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Case study: Taking part in research: Bertie and Freddie's story

Bertie tells us his experience of his son Freddie taking part in research

Childhood overweight status is likely to continue into adulthood, leading to an increased risk of health conditions such as asthma, joint problems, and emotional issues. Being overweight as an adult also increases the risk of other serious health problems, such as type 2 diabetes, heart disease, and certain cancers. However, it can be difficult for parents to determine if their child is a healthy weight just by looking at them. Additionally, many parents do not like charts or child body mass index (BMI) centiles.

To help address this issue, the MapMe2 study developed an intervention tool called MapMe, which uses body map pictures to help parents check if their child's weight is healthy and provide advice on how to improve and maintain their child's weight through healthy eating and exercise. The study aims to improve parental understanding of childhood overweight and obesity by evaluating data on how child weight status is perceived, any changes as a result of help-seeking activity, child food intake and physical activity, and child-reported psychological outcomes (self-esteem and eating disorder risk).

The study is part of the National Child Measurement Programme (NCMP), which measures the weight of children in reception and year 6 to assess overweight and obesity levels and inform the planning and delivery of services for children. Public Health England provides guidance to local authorities and schools to undertake the exercise sensitively, safeguarding the privacy and dignity of the child, and suppressing individual children's results to protect their identity. Parents can choose to withdraw their child from the process by responding to a letter.

We asked Bertie - who works in research - about his experience of his son Freddie participating in the MapMe2 study.

How did you find out about the study?

The schools sent a letter home about the study. The letter explained that as the study would be taking place in the school and if you don’t want your child to take part you can opt out. Through working in research I already knew what the study was about.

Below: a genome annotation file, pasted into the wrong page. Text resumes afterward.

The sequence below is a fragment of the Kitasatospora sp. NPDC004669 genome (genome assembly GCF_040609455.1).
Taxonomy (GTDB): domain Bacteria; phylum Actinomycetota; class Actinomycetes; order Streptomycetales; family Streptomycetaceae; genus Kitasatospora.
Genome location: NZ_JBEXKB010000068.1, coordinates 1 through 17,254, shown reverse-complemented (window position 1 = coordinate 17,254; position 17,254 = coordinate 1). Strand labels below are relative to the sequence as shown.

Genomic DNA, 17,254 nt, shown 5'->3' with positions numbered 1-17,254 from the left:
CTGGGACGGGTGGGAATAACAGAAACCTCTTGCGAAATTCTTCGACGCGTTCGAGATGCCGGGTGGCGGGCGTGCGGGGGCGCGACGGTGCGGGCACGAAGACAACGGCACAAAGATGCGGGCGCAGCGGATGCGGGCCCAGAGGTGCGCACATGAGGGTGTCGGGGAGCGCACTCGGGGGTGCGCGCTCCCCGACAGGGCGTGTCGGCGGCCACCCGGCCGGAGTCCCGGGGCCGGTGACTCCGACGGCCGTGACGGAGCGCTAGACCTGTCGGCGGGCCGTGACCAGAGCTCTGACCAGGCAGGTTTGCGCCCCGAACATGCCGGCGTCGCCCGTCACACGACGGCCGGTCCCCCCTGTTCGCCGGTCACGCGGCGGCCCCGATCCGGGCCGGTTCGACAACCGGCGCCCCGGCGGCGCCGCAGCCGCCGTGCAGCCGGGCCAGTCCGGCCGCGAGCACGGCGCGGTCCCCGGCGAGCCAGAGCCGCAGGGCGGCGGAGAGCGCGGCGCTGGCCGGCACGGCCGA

Why did you decide to consent your child to take part?

We didn’t really have to consent since it is an opt out study, meaning you only need to respond if you do not consent. So it more or less went ahead unless parents opted out. I didn’t want to opt out as the letter explained the study well and it was just to take height and weight measurements. What the study involves wasn’t anything for me to worry about.

What has the experience been like?

I think it’s better to have an opt out than opt in for simple low risk research studies in schools, and is an easy way to get kids to be participants and get on board. Sometimes studies are very low risk for the participants and very beneficial for society, in this case opt out can be a good option. If consent appointments needed to be made for every child in the school, then this would be hugely complicated and time consuming. So, opting out is simpler than the alternative and easier for teachers and parents.

It was nice that the nurses who went into the school knew Freddie was, so they made sure to introduce themselves and let them know they knew his daddy. Freddie didn’t say anything about the study when I got home even when I asked him if anything different happened at school that day. After prompting him further about whether he left the classroom to get anything done, he still said no. Until I said “Did you see Daddy’s friends today?” He finally remembered and said yes and confirmed he got his weight and height measured. A classic six-year-old with other things on his mind!

What would you say to other people thinking of taking part in research?

I mean it was nice and easy, this study was an accessible option. I think Freddie enjoyed doing it and I think it’s good for kids to get involved from an early age. He took part in another study during a research day at the university run by the psychology department, he quite enjoyed that when we took him along to it.

If you are interested in volunteering for health and care research, visit the Be Part of Research website to find out more about research studies taking place in your area.